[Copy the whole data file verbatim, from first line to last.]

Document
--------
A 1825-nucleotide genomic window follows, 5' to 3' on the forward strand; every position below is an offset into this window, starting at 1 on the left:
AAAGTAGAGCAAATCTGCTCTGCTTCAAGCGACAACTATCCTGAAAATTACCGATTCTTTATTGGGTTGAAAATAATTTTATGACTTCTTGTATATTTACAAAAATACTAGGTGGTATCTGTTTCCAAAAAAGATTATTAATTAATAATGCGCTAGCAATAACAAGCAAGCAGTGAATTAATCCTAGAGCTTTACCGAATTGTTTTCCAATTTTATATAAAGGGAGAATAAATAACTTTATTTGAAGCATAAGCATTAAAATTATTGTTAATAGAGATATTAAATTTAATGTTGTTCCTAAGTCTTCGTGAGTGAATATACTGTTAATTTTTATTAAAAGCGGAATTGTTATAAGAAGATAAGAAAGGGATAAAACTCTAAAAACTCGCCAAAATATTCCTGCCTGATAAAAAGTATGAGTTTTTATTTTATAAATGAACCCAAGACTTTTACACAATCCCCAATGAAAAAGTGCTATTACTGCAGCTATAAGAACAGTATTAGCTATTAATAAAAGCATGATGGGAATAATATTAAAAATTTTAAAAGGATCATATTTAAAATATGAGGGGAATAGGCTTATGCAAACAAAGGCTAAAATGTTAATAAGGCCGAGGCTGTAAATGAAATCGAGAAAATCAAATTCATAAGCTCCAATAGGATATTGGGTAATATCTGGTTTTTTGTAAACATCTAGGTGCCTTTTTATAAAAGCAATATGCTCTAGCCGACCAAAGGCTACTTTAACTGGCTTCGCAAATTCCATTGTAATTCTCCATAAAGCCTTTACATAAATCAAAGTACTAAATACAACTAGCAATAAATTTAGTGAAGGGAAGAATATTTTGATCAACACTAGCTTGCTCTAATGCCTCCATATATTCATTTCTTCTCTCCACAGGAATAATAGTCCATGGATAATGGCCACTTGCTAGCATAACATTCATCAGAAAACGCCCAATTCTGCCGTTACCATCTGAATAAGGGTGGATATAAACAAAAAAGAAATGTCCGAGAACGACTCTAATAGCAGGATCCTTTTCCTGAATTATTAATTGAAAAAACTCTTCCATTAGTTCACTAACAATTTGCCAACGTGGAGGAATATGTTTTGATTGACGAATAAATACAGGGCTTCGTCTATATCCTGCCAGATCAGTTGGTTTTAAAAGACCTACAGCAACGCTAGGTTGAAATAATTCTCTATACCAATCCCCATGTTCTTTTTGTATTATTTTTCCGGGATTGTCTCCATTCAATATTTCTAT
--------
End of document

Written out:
A 1825-nucleotide genomic window follows, 5' to 3' on the forward strand; every position below is an offset into this window, starting at 1 on the left:
AAAGTAGAGCAAATCTGCTCTGCTTCAAGCGACAACTATCCTGAAAATTACCGATTCTTTATTGGGTTGAAAATAATTTTATGACTTCTTGTATATTTACAAAAATACTAGGTGGTATCTGTTTCCAAAAAAGATTATTAATTAATAATGCGCTAGCAATAACAAGCAAGCAGTGAATTAATCCTAGAGCTTTACCGAATTGTTTTCCAATTTTATATAAAGGGAGAATAAATAACTTTATTTGAAGCATAAGCATTAAAATTATTGTTAATAGAGATATTAAATTTAATGTTGTTCCTAAGTCTTCGTGAGTGAATATACTGTTAATTTTTATTAAAAGCGGAATTGTTATAAGAAGATAAGAAAGGGATAAAACTCTAAAAACTCGCCAAAATATTCCTGCCTGATAAAAAGTATGAGTTTTTATTTTATAAATGAACCCAAGACTTTTACACAATCCCCAATGAAAAAGTGCTATTACTGCAGCTATAAGAACAGTATTAGCTATTAATAAAAGCATGATGGGAATAATATTAAAAATTTTAAAAGGATCATATTTAAAATATGAGGGGAATAGGCTTATGCAAACAAAGGCTAAAATGTTAATAAGGCCGAGGCTGTAAATGAAATCGAGAAAATCAAATTCATAAGCTCCAATAGGATATTGGGTAATATCTGGTTTTTTGTAAACATCTAGGTGCCTTTTTATAAAAGCAATATGCTCTAGCCGACCAAAGGCTACTTTAACTGGCTTCGCAAATTCCATTGTAATTCTCCATAAAGCCTTTACATAAATCAAAGTACTAAATACAACTAGCAATAAATTTAGTGAAGGGAAGAATATTTTGATCAACACTAGCTTGCTCTAATGCCTCCATATATTCATTTCTTCTCTCCACAGGAATAATAGTCCATGGATAATGGCCACTTGCTAGCATAACATTCATCAGAAAACGCCCAATTCTGCCGTTACCATCTGAATAAGGGTGGATATAAACAAAAAAGAAATGTCCGAGAACGACTCTAATAGCAGGATCCTTTTCCTGAATTATTAATTGAAAAAACTCTTCCATTAGTTCACTAACAATTTGCCAACGTGGAGGAATATGTTTTGATTGACGAATAAATACAGGGCTTCGTCTATATCCTGCCAGATCAGTTGGTTTTAAAAGACCTACAGCAACGCTAGGTTGAAATAATTCTCTATACCAATCCCCATGTTCTTTTTGTATTATTTTTCCGGGATTGTCTCCATTCAATATTTCTAT